Tens of thousands of Britons living in countries across the EU have not registered as residents or obtained the necessary residency permits to secure their post-Brexit status.
A recent EU report highlights the fact that Britons living in the 27 member states are still waiting to obtain the necessary permits and with only weeks before the deadlines in certain countries many are likely yet to have even applied.
Overall some 190,000 Britons out of an estimated 300,000 Britons living in those EU countries which have made applying for post-Brexit residency permits compulsory – known as a constitutive system – had applied for the cards by the end of April.
In France for example, where the deadline to apply for a compulsory residency permit is June 30th, some 73,700 have received their necessary carte de séjour residency permits but around 26,000 were yet to have even applied by mid-April.
In Denmark, by the end of March, only 3,400 out of 19,000 resident Britons have applied for a residency permit but they have until the end of the year to do so.
In Austria only 3,100 out of 11,500 Brits had applied by the end of February, but they too have until December 31st to do so.
In Sweden, some 7,200 Britons out of an estimated 17,000 Britons living in the country had applied for residency. The deadline for applications in Sweden is September 30th.
There are concerns for Britons living in smaller countries like Malta and Luxembourg, where deadlines are approaching and thousands are yet to receive the necessary post-Brexit permits.
Citizens’ rights group British in Europe is calling for deadlines to be extended across all member states until December 31st.
In a statement on its website British in Europe said: “The report makes for depressing reading.
“By mid-April, less than half of the estimated 148,000 UK citizens living in France had applied for and received a decision on their application.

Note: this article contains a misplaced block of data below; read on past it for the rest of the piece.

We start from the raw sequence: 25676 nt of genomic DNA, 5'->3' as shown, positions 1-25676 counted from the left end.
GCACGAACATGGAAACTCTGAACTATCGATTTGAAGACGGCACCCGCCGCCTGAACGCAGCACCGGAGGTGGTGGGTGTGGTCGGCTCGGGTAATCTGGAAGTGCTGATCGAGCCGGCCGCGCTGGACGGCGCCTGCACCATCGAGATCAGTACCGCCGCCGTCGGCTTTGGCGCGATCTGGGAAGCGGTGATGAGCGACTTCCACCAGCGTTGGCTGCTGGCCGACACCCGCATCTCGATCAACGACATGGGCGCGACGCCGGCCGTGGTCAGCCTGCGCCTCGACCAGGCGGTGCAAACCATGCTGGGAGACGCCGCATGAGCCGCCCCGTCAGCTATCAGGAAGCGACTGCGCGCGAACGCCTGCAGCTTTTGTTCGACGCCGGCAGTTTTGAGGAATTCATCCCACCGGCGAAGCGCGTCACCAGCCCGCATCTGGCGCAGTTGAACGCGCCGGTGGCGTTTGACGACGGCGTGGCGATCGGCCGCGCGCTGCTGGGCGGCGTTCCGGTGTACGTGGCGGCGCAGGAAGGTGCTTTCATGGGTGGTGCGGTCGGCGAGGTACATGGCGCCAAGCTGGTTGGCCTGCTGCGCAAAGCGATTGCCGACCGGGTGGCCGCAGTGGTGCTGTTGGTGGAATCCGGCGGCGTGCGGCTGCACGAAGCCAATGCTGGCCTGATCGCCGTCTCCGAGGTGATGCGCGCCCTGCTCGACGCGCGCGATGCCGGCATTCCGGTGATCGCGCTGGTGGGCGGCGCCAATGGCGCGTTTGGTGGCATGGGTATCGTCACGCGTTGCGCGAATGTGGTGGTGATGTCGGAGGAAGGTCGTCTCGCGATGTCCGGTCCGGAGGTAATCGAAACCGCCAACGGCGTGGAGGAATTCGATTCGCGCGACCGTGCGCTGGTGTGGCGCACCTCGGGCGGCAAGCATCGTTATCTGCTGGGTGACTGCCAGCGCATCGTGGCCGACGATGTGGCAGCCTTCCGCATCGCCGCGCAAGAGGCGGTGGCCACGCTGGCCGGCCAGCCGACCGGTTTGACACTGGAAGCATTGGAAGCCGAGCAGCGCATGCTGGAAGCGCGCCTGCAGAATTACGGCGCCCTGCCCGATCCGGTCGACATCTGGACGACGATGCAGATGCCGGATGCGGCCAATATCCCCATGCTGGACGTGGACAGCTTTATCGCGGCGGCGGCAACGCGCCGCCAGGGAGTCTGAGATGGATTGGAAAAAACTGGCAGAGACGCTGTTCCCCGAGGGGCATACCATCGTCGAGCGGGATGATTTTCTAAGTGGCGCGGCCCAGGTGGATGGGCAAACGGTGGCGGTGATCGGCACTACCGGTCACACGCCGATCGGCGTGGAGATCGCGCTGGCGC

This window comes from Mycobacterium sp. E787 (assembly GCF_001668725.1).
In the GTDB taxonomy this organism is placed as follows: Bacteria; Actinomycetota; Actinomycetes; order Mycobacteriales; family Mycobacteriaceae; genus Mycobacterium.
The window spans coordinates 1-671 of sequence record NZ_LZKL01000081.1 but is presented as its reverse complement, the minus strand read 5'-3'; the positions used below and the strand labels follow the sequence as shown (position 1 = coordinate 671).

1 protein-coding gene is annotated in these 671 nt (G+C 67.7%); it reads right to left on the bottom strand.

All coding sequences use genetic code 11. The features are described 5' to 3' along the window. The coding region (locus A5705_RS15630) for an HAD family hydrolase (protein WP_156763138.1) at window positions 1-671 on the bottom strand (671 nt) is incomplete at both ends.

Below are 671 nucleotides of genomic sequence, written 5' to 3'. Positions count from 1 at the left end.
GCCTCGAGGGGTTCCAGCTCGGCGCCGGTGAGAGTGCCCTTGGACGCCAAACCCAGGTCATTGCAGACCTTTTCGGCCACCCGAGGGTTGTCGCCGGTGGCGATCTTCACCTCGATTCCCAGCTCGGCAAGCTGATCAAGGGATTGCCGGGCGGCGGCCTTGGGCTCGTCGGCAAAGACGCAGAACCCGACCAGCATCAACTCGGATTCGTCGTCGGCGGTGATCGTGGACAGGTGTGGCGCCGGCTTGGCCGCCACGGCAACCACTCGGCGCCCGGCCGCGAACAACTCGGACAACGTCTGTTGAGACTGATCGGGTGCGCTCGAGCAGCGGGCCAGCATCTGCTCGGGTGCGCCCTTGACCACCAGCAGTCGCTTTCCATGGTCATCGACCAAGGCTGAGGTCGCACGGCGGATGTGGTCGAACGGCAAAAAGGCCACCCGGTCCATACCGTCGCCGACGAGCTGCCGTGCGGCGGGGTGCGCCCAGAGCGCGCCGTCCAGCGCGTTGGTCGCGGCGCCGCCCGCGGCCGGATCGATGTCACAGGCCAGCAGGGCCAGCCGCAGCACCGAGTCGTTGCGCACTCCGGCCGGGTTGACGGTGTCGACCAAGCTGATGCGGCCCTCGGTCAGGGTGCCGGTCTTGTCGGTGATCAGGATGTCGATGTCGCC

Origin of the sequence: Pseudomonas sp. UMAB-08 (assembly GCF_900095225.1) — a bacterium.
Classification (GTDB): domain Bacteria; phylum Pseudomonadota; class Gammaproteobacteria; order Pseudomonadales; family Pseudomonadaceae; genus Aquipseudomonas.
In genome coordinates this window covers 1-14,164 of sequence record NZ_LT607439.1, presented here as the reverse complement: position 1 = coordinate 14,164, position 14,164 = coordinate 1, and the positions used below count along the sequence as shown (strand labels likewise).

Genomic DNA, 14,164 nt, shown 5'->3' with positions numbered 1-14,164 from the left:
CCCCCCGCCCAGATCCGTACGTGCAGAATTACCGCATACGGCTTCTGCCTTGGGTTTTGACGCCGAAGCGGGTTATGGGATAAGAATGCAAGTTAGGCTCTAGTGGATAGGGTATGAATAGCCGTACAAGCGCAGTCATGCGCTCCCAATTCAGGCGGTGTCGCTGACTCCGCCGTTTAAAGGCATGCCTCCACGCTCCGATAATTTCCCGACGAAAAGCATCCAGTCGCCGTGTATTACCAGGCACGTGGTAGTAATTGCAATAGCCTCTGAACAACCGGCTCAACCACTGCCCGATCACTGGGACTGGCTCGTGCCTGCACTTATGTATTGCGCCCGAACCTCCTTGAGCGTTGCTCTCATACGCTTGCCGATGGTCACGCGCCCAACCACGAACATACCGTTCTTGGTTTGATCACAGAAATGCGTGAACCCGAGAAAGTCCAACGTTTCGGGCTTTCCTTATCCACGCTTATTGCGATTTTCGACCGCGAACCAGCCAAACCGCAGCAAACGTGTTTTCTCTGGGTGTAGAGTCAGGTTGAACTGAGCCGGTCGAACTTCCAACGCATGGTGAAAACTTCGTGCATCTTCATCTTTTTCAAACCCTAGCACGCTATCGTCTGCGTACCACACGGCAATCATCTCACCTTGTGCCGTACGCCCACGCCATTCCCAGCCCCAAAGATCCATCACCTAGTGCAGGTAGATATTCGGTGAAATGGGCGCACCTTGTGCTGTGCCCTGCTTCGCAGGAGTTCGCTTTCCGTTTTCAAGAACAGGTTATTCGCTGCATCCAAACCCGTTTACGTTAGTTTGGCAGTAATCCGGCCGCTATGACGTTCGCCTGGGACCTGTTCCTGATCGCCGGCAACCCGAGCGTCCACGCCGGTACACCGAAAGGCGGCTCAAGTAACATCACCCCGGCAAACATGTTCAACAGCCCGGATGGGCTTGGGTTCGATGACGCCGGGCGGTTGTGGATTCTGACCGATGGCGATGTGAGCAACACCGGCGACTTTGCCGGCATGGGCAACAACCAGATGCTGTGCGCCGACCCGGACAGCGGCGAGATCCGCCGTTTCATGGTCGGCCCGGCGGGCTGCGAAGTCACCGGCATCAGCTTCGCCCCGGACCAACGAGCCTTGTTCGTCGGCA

“In Luxembourg, the figure stood at just over 50 percent and in Malta, a paltry 37 percent of UK citizens had applied and received a decision. Overall, nearly one in five UK citizens in the countries with a June 30th deadline (France, Luxembourg, Latvia, Malta and the Netherlands) had not even applied.
“These figures are shocking and should be a wake-up call to the Member States in question, as well as the European Commission and the UK.
“It is clear that thousands of UK citizens who are currently legally resident in their host states face waking up on July 1st as undocumented migrants. They could be fired from their jobs, made homeless, and lose access to social security, student grants and loans, and non-emergency healthcare yet no-one has spelled out the consequences of missing the deadline.”
The Netherlands has since extended its deadline to October 1st. Other countries could follow its example.
British in Europe says both EU governments and the UK must do more to ensure all Britons covered by the Withdrawal Agreement are given legal residency.
“The communication plans and activities outlined in this report bear little or no relation to the reality we are seeing in host countries,” the group says.
“Although Member States have published website pages containing information about how to apply for a permit or request a card, only a handful have carried out any active outreach or awareness-raising campaigns via local, national or social media. The UK government too has an obligation here towards us which it is also not meeting.”
Netherlands has since extended its deadline to October 1st.
Other member states in the EU chose a declaratory system which meant the residency status of Britons living in the country before December 31st last year was guaranteed under the Brexit Withdrawal Agreement.
Residents in these countries have mainly had to register their presence as a British resident before a certain date and in some cases have had the choice whether to apply for a new post-Brexit permit.
As the table below shows relatively few British residents compared to the overall total have applied for new residency permits.
For example in Italy only 5,300 out of an estimated 38,500 British residents had applied whilst in Spain some 115,600 out of an estimated 380,000 have requested the new document.
There was no available data for Britons in Germany.
It is likely the estimated number of Britons living in the EU is lower than the real figure.